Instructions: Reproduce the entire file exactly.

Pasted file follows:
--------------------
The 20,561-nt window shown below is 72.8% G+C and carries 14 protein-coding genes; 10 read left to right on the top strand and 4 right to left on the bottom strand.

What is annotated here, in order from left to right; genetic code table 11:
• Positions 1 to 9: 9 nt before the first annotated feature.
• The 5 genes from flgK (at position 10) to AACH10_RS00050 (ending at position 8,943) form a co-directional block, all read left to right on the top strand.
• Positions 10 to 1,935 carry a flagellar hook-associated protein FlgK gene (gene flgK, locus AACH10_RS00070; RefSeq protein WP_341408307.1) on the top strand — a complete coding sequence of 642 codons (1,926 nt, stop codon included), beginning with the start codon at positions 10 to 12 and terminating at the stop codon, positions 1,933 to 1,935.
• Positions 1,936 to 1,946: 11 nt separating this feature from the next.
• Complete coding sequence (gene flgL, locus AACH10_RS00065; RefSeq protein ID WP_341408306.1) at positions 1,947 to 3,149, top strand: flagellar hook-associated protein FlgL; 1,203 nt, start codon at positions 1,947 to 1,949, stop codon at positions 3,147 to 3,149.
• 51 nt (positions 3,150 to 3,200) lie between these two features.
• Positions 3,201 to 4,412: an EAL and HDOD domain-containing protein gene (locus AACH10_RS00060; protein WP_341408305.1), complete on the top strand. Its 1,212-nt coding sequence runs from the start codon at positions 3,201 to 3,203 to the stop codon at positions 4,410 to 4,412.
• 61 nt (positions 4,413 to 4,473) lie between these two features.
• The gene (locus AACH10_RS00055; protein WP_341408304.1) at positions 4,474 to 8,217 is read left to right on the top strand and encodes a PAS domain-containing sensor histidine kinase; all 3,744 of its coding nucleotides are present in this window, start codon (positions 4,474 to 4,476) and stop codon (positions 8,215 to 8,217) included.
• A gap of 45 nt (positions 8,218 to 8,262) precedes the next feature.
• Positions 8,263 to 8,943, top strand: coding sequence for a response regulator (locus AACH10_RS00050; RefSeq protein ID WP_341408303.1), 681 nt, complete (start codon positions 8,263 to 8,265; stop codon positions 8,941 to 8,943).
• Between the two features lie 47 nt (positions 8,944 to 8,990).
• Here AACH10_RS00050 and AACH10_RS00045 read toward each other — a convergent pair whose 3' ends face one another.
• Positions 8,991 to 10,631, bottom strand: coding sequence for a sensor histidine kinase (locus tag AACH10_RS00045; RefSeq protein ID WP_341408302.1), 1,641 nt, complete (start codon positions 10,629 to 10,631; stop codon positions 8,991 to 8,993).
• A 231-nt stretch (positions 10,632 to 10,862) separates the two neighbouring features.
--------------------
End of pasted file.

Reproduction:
The 20,561-nt window shown below is 72.8% G+C and carries 14 protein-coding genes; 10 read left to right on the top strand and 4 right to left on the bottom strand.

What is annotated here, in order from left to right; genetic code table 11:
• Positions 1 to 9: 9 nt before the first annotated feature.
• The 5 genes from flgK (at position 10) to AACH10_RS00050 (ending at position 8,943) form a co-directional block, all read left to right on the top strand.
• Positions 10 to 1,935 carry a flagellar hook-associated protein FlgK gene (gene flgK, locus AACH10_RS00070; RefSeq protein WP_341408307.1) on the top strand — a complete coding sequence of 642 codons (1,926 nt, stop codon included), beginning with the start codon at positions 10 to 12 and terminating at the stop codon, positions 1,933 to 1,935.
• Positions 1,936 to 1,946: 11 nt separating this feature from the next.
• Complete coding sequence (gene flgL, locus AACH10_RS00065; RefSeq protein ID WP_341408306.1) at positions 1,947 to 3,149, top strand: flagellar hook-associated protein FlgL; 1,203 nt, start codon at positions 1,947 to 1,949, stop codon at positions 3,147 to 3,149.
• 51 nt (positions 3,150 to 3,200) lie between these two features.
• Positions 3,201 to 4,412: an EAL and HDOD domain-containing protein gene (locus AACH10_RS00060; protein WP_341408305.1), complete on the top strand. Its 1,212-nt coding sequence runs from the start codon at positions 3,201 to 3,203 to the stop codon at positions 4,410 to 4,412.
• 61 nt (positions 4,413 to 4,473) lie between these two features.
• The gene (locus AACH10_RS00055; protein WP_341408304.1) at positions 4,474 to 8,217 is read left to right on the top strand and encodes a PAS domain-containing sensor histidine kinase; all 3,744 of its coding nucleotides are present in this window, start codon (positions 4,474 to 4,476) and stop codon (positions 8,215 to 8,217) included.
• A gap of 45 nt (positions 8,218 to 8,262) precedes the next feature.
• Positions 8,263 to 8,943, top strand: coding sequence for a response regulator (locus AACH10_RS00050; RefSeq protein ID WP_341408303.1), 681 nt, complete (start codon positions 8,263 to 8,265; stop codon positions 8,941 to 8,943).
• Between the two features lie 47 nt (positions 8,944 to 8,990).
• Here AACH10_RS00050 and AACH10_RS00045 read toward each other — a convergent pair whose 3' ends face one another.
• Positions 8,991 to 10,631, bottom strand: coding sequence for a sensor histidine kinase (locus tag AACH10_RS00045; RefSeq protein ID WP_341408302.1), 1,641 nt, complete (start codon positions 10,629 to 10,631; stop codon positions 8,991 to 8,993).
• A 231-nt stretch (positions 10,632 to 10,862) separates the two neighbouring features.